2022 City Studies
Summary of Findings
In 2022, CREDO at Stanford University completed an analysis of the performance of public schools in Fort Worth, Texas.1 This summary highlights the findings about students’ academic performance in public K-12 schools in Fort Worth. Performance is measured by one-year learning gains or growth students made from one school year to the next. We benchmark the growth of Fort Worth students against the state average academic and then compare the progress of charter school students with that of similar district school students within Fort Worth, accounting for student characteristics.
Students in Fort Worth exhibited weaker learning gains in reading and similar gains in math compared to the state average in the 2018-19 growth period.
Fort Worth charter schools showed similar reading growth in both reading and math relative to the state average. District schools in Fort Worth were on par with the state average in math and exhibited weaker growth in reading than the state average. Within Fort Worth, charter schools outperformed district schools in reading and grew similarly in math.
A deeper dive into Fort Worth student growth for the period ending in Spring 2019 reveals the following findings:
Charter School Type:
Fort Worth charter schools affiliated with a Charter Management Organization (CMO) make progress similar to the state average in both reading and math.2
Overall black and Hispanic students in Fort Worth, particularly those attending district schools, post weaker growth in reading while making similar learning gains in math compared to the state average of students of same race/ethnicity. Fort Worth black and Hispanic students in charter schools grow similarly in both subjects compared to the average student of same race/ethnicity statewide. A comparison of school sectors within Fort Worth indicates that the average black student in charter schools is on par with the average black student in the district schools in both subjects, while the Hispanic charter students outperform their district peers in reading.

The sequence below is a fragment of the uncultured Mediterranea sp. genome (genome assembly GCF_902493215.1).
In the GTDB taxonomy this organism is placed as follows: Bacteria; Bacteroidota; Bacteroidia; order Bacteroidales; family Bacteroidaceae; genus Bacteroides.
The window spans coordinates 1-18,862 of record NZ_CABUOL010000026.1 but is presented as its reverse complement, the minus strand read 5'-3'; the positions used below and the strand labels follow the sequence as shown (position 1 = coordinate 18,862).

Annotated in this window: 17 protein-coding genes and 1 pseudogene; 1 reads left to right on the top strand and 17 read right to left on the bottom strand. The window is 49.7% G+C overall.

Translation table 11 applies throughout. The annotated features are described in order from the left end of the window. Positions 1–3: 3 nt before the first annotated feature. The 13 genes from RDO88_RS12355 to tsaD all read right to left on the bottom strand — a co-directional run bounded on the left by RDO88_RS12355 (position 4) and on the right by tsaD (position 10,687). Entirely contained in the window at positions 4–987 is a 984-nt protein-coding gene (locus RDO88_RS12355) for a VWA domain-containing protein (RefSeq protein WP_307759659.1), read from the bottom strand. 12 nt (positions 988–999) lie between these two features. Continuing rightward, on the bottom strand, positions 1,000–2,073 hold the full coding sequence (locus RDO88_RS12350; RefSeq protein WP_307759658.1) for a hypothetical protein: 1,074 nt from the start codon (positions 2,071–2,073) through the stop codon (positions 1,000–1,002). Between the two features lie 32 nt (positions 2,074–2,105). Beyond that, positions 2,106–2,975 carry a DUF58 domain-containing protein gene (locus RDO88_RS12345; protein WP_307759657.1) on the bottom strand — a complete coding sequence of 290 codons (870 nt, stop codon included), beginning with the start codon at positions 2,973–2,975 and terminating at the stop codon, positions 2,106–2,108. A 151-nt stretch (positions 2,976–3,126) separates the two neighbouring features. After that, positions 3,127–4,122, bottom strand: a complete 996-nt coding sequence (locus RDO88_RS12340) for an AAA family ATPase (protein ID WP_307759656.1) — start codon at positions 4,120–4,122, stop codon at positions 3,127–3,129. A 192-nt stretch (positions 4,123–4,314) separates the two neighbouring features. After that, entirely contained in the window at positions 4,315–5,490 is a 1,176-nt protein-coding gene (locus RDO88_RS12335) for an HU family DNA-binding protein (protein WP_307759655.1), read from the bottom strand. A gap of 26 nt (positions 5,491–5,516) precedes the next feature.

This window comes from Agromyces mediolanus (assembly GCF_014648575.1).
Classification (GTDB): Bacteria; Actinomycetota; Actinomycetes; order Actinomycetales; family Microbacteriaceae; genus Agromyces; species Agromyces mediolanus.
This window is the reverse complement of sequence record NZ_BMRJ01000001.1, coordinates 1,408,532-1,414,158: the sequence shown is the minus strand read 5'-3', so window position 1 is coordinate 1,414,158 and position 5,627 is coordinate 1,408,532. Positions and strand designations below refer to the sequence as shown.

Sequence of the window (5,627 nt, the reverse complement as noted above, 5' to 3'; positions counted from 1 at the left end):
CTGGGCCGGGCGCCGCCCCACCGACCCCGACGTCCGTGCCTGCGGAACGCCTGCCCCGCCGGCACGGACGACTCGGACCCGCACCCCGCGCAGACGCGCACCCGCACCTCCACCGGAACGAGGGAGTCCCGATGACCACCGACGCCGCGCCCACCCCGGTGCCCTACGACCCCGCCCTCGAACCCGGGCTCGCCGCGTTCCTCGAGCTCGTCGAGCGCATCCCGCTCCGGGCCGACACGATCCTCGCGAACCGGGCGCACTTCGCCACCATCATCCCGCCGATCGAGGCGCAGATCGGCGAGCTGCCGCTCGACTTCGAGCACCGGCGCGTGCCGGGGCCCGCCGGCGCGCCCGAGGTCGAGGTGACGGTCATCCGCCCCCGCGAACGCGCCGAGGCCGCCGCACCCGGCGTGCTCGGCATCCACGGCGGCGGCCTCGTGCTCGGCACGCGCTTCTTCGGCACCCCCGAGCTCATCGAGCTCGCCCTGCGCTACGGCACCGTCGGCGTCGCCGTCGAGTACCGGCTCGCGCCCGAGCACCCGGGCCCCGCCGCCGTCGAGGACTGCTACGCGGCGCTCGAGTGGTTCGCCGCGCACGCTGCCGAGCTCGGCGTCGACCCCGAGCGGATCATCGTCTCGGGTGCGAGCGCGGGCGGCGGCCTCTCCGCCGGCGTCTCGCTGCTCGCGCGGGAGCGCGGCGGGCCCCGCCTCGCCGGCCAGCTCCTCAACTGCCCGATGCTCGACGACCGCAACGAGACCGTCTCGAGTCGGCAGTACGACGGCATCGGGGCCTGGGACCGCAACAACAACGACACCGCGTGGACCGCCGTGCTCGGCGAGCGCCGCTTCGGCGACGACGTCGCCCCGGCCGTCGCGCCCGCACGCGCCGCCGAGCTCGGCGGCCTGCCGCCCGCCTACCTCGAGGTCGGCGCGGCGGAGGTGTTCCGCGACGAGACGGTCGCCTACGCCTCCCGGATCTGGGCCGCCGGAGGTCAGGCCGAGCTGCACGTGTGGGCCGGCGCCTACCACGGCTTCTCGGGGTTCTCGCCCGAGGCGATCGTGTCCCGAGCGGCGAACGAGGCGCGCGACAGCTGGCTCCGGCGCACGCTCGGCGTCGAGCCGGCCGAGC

Poverty, ELL, and Special Education:
Fort Worth students living in poverty exhibit weaker learning gains in reading and similar learning gains in math compared to the average student in poverty in the state. The lower overall growth in reading is mostly driven by district students, while the performance of charter students is not statistically difference from that of an average student in the state in both subjects.
English Language Learners (ELLs) in Fort Worth, as a whole grow similarly in both subjects. In reading, Fort Worth ELLs in charter schools outperform their state peers as well as their district peers within Fort Worth. Fort Worth students receiving special education services, regardless of the sector of their schools, exhibit similar learning gains in both subjects compared to the average special education student in the state. Comparisons of charter and district schools within Fort Worth reveal no statistically significant differences in growth by school sector for students receiving special education students in either subject.
Both male and female students in Fort Worth overall post weaker reading and similar math growth than the average student of the same gender in the state. The patterns of learning gains for students by gender mirror each other when broken down by school sector. Male and female students studying in Fort Worth charter schools grow on par with the average student of the same gender statewide in both reading and math. Male and female students enrolled in Fort Worth district schools make smaller learning gains in reading and similar gains in math relative to the state averages.
Comparisons of sectors within Fort Worth reveal that male students enrolled in charter outperform the male students enrolled in the district schools in reading. Female students in charter schools make similar learning gains in reading and math to female students in Fort Worth district schools.
1 The conclusions of this research do not necessarily reflect the opinions or official position of the Texas Education Agency, the Texas Higher Education Coordinating Board, the Texas Workforce Commission or the State of Texas.
2 The other charter school type is independent charter schools. There are only two independent charter schools with student growth scores in Fort Worth during the span of this study; we redact the results for this type due to the small number of the schools.
Presentation of Findings